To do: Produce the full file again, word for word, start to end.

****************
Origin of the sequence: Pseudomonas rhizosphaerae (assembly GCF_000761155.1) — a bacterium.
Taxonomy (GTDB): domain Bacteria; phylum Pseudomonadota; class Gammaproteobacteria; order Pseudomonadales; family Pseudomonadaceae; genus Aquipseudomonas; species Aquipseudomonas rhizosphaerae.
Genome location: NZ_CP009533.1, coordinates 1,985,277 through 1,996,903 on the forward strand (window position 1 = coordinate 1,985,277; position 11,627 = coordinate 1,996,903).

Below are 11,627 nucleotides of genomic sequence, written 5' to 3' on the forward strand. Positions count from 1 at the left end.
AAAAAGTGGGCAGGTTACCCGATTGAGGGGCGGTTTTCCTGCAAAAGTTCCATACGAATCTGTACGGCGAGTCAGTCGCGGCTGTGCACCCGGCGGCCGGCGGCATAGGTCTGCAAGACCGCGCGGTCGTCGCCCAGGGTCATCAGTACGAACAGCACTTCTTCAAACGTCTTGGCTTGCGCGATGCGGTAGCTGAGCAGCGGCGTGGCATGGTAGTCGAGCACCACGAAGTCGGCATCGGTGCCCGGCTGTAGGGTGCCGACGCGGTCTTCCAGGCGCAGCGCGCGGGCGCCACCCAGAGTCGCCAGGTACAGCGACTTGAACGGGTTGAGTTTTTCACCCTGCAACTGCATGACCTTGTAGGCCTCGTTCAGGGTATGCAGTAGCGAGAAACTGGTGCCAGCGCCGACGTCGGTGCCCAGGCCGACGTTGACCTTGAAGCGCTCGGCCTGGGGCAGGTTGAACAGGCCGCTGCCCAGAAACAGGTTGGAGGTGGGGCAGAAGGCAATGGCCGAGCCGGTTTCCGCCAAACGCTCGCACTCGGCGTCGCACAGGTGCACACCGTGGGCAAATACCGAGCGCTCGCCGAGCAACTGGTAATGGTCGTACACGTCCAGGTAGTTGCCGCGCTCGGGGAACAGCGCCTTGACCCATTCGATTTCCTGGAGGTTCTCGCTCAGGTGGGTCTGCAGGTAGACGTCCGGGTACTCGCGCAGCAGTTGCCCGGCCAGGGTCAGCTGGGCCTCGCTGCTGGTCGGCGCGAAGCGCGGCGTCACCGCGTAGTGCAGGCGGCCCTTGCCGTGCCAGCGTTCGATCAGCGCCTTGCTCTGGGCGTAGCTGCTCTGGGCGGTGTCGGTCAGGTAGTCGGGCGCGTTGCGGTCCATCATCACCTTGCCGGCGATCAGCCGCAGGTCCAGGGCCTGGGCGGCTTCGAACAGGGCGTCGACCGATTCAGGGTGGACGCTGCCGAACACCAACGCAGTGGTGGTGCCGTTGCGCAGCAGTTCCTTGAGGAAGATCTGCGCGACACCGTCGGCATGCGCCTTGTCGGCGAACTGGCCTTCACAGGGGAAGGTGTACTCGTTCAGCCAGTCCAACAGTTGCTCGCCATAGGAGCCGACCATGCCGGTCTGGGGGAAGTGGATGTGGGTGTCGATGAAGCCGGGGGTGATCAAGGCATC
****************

Origin of the sequence: Pseudomonas rhizosphaerae (assembly GCF_000761155.1) — a bacterium.
Taxonomy (GTDB): domain Bacteria; phylum Pseudomonadota; class Gammaproteobacteria; order Pseudomonadales; family Pseudomonadaceae; genus Aquipseudomonas; species Aquipseudomonas rhizosphaerae.
Genome location: NZ_CP009533.1, coordinates 1,985,277 through 1,996,903 on the forward strand (window position 1 = coordinate 1,985,277; position 11,627 = coordinate 1,996,903).

Below are 11,627 nucleotides of genomic sequence, written 5' to 3' on the forward strand. Positions count from 1 at the left end.
AAAAAGTGGGCAGGTTACCCGATTGAGGGGCGGTTTTCCTGCAAAAGTTCCATACGAATCTGTACGGCGAGTCAGTCGCGGCTGTGCACCCGGCGGCCGGCGGCATAGGTCTGCAAGACCGCGCGGTCGTCGCCCAGGGTCATCAGTACGAACAGCACTTCTTCAAACGTCTTGGCTTGCGCGATGCGGTAGCTGAGCAGCGGCGTGGCATGGTAGTCGAGCACCACGAAGTCGGCATCGGTGCCCGGCTGTAGGGTGCCGACGCGGTCTTCCAGGCGCAGCGCGCGGGCGCCACCCAGAGTCGCCAGGTACAGCGACTTGAACGGGTTGAGTTTTTCACCCTGCAACTGCATGACCTTGTAGGCCTCGTTCAGGGTATGCAGTAGCGAGAAACTGGTGCCAGCGCCGACGTCGGTGCCCAGGCCGACGTTGACCTTGAAGCGCTCGGCCTGGGGCAGGTTGAACAGGCCGCTGCCCAGAAACAGGTTGGAGGTGGGGCAGAAGGCAATGGCCGAGCCGGTTTCCGCCAAACGCTCGCACTCGGCGTCGCACAGGTGCACACCGTGGGCAAATACCGAGCGCTCGCCGAGCAACTGGTAATGGTCGTACACGTCCAGGTAGTTGCCGCGCTCGGGGAACAGCGCCTTGACCCATTCGATTTCCTGGAGGTTCTCGCTCAGGTGGGTCTGCAGGTAGACGTCCGGGTACTCGCGCAGCAGTTGCCCGGCCAGGGTCAGCTGGGCCTCGCTGCTGGTCGGCGCGAAGCGCGGCGTCACCGCGTAGTGCAGGCGGCCCTTGCCGTGCCAGCGTTCGATCAGCGCCTTGCTCTGGGCGTAGCTGCTCTGGGCGGTGTCGGTCAGGTAGTCGGGCGCGTTGCGGTCCATCATCACCTTGCCGGCGATCAGCCGCAGGTCCAGGGCCTGGGCGGCTTCGAACAGGGCGTCGACCGATTCAGGGTGGACGCTGCCGAACACCAACGCAGTGGTGGTGCCGTTGCGCAGCAGTTCCTTGAGGAAGATCTGCGCGACACCGTCGGCATGCGCCTTGTCGGCGAACTGGCCTTCACAGGGGAAGGTGTACTCGTTCAGCCAGTCCAACAGTTGCTCGCCATAGGAGCCGACCATGCCGGTCTGGGGGAAGTGGATGTGGGTGTCGATGAAGCCGGGGGTGATCAAGGCATC